ASX companies raised $13.3bn in April, beating the volume of cash raised at the height of the global financial crisis.

Australian companies rushed to raise money in March, following a just-in-case mantra of raise early, raise a lot in order to avoid investor fatigue.

However, ASX investors have proven to be eager to jump into almost every fundraising offer made to date, as memories return of the market boom 12-18 months after the global financial crisis (GFC).

In December 2008 companies raised $13.1bn from the market, according to ASX data.

Unlike during the depths of the GFC, however, April saw seven new listings. These collectively raised $97m.

The ASX also used lessons learned during the GFC to this time rapidly loosen rules around raising capital to allow companies to raise money quickly.

During the GFC, retail investor risk appetite was low, the ASX said in a review into fundraising during that period, so quick placements to select investors followed by more general rounds for all other shareholders was necessary.

“While some stakeholder groups have called for narrowing the range of options available to boards, often suggesting ASX or ASIC prescribe a single capital raising mechanism (usually a renounceable rights issue) to ensure the fairness of the offer, the experience of the GFC shows that a more flexible approach is better adapted to volatile or extreme economic circumstances, or to specific circumstances facing an individual company,” the ASX said in the review.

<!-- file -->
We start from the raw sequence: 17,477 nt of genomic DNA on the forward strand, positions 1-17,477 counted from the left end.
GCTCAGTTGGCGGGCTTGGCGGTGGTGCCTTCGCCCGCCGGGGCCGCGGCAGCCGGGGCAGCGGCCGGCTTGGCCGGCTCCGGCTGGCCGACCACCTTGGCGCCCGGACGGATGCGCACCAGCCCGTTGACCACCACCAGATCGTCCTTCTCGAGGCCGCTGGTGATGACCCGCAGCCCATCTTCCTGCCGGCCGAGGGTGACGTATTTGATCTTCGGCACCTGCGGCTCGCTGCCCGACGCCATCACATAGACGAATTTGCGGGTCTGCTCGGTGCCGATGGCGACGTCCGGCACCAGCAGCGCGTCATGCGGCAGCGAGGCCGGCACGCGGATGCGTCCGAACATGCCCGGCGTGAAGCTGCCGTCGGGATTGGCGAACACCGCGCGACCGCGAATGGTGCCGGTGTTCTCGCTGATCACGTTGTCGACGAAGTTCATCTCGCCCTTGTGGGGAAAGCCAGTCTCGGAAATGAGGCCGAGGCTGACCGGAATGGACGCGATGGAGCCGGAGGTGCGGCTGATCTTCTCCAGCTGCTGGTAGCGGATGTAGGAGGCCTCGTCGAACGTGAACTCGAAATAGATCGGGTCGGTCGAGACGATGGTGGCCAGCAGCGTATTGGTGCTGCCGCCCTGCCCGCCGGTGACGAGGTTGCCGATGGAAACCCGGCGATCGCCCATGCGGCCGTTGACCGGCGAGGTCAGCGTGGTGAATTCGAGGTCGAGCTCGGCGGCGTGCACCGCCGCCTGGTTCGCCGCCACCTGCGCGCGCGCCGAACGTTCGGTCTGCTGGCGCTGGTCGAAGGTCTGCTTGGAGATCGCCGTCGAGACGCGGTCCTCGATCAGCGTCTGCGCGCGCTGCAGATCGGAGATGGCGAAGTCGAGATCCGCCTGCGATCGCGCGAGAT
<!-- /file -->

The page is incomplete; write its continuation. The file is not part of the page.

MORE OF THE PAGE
In March the market operator put those lessons into play by changing its rules to let companies raise money quickly, albeit at the expense of fairness for all shareholders.

It supersized the placement capacity limit from 15 per cent to 25 per cent a year, removed a 1:1 limit on larger non-renounceable entitlement offers, and allowed companies to have back-to-back trading halts to prepare for capital raisings without requiring a share suspension which carries repercussions for raising capital later.